The most basic idea behind the rule of law is that there are … well, laws. These laws should be clear, stable and made by elected representatives. But this basic foundation of our legal system is often ignored in the name of “smart” regulation. Usually this involves a regulatory framework consisting of broad “principles” or general “guidance” rather than clear and binding laws.
One keen proponent of “smart” regulation is the Foreign Investment Review Board. The FIRB chairman this week opposed the idea that the national interest test should be codified, and stated, “[w]e’re not rules based.”
This is a shocking admission for those of us concerned with the rule of law but it’s nothing new for investment bankers and M&A lawyers that regularly deal with FIRB. The long-standing policy justification is that “laws … too often … stop valuable investments.”
Many other regulatory agencies agree with this approach, maintaining that legal flexibility allows them to effectively tackle “changing conditions”. No doubt this is true. And allowing things to be decided on a case-by-case basis almost sounds reasonable until one realises the troubling consequences of such an approach.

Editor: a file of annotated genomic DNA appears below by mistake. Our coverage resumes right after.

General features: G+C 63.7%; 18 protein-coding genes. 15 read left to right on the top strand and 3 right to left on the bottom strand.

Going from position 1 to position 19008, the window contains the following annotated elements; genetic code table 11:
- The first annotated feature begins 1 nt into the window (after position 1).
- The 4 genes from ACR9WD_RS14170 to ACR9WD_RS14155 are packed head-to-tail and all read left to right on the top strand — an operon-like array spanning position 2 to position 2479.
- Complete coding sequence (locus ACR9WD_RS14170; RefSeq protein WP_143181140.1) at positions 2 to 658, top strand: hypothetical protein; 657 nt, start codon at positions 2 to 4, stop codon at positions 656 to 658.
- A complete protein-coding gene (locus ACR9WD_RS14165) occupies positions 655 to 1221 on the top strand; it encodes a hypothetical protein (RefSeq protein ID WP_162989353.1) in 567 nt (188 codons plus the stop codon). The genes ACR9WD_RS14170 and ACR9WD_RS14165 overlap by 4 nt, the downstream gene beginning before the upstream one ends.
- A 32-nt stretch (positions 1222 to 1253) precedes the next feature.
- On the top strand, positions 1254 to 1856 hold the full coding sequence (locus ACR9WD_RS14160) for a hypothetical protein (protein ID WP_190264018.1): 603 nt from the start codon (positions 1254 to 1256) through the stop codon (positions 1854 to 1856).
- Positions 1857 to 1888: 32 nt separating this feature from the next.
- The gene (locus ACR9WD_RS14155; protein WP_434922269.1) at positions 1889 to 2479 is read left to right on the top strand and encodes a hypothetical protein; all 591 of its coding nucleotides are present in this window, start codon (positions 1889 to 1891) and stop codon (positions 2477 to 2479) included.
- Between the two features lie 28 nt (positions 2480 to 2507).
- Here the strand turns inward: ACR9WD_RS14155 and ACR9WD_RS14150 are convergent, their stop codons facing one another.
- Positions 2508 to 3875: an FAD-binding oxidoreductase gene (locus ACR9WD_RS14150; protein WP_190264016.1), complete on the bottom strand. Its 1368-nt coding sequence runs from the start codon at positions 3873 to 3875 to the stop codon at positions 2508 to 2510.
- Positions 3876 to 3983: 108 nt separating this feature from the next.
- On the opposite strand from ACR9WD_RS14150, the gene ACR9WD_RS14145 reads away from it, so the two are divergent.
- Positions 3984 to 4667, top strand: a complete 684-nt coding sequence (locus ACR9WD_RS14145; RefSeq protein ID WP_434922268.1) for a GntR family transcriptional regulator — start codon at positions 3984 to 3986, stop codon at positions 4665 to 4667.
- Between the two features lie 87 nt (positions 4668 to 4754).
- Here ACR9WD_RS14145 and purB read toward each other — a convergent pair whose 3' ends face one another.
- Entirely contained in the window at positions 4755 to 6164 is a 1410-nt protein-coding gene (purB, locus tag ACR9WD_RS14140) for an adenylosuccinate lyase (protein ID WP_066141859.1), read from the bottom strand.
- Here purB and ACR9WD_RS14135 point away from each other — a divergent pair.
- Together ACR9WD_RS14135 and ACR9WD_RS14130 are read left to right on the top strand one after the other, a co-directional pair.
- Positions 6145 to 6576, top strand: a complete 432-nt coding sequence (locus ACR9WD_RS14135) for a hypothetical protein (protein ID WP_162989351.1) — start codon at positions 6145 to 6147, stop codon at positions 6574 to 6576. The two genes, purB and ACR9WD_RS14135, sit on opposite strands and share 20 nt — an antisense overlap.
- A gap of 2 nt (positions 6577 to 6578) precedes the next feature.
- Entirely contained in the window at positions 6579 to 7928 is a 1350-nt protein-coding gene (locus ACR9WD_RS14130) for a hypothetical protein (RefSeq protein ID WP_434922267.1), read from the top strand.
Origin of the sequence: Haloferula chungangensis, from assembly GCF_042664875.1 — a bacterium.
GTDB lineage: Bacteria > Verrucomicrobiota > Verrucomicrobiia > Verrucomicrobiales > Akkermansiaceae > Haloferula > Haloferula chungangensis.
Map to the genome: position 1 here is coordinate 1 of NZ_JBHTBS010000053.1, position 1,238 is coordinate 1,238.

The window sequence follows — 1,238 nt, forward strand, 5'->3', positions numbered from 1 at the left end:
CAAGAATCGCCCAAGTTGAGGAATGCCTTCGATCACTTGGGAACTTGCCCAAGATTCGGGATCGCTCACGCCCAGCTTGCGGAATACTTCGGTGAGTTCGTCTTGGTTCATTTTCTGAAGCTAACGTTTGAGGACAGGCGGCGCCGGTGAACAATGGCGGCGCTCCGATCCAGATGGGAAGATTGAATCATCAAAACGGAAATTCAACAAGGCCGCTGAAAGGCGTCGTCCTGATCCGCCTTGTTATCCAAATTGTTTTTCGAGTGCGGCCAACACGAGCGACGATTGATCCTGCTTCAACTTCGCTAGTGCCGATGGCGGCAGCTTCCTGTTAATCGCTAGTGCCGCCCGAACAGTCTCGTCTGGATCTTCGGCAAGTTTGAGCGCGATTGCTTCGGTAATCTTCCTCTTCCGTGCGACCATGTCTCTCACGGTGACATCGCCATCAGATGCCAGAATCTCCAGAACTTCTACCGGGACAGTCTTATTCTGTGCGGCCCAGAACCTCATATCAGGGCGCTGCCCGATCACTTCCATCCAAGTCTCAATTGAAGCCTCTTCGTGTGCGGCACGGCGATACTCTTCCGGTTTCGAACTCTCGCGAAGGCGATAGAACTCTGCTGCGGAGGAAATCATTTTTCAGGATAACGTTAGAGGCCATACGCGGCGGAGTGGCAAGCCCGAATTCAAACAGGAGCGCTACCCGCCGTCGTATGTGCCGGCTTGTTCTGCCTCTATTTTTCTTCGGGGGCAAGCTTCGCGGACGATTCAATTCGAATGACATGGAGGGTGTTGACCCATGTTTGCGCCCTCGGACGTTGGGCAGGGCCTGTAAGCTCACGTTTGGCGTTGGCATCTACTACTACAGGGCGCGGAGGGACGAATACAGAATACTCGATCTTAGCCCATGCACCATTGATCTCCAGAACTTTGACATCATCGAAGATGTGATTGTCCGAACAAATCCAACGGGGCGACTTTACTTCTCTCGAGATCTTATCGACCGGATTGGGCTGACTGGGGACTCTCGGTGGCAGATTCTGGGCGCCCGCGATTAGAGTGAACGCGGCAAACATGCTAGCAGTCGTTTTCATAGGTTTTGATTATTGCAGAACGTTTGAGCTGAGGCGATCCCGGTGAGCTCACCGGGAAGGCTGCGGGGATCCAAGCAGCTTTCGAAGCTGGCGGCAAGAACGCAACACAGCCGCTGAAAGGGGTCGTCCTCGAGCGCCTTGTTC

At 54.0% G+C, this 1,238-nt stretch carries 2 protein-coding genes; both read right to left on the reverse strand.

First, it doesn’t allow businesses to plan their investments with certainty – a key to the promotion of economic growth. Secondly, the lack of black letter law makes appeals impossible. And thirdly, regulatory flexibility translates directly to regulatory discretion. And a high degree of discretion in the hands of bureaucrats is undemocratic and thoroughly undesirable.
Being unconstrained by rigid rules sounds great but legal flexibility is contrary to the rule of law.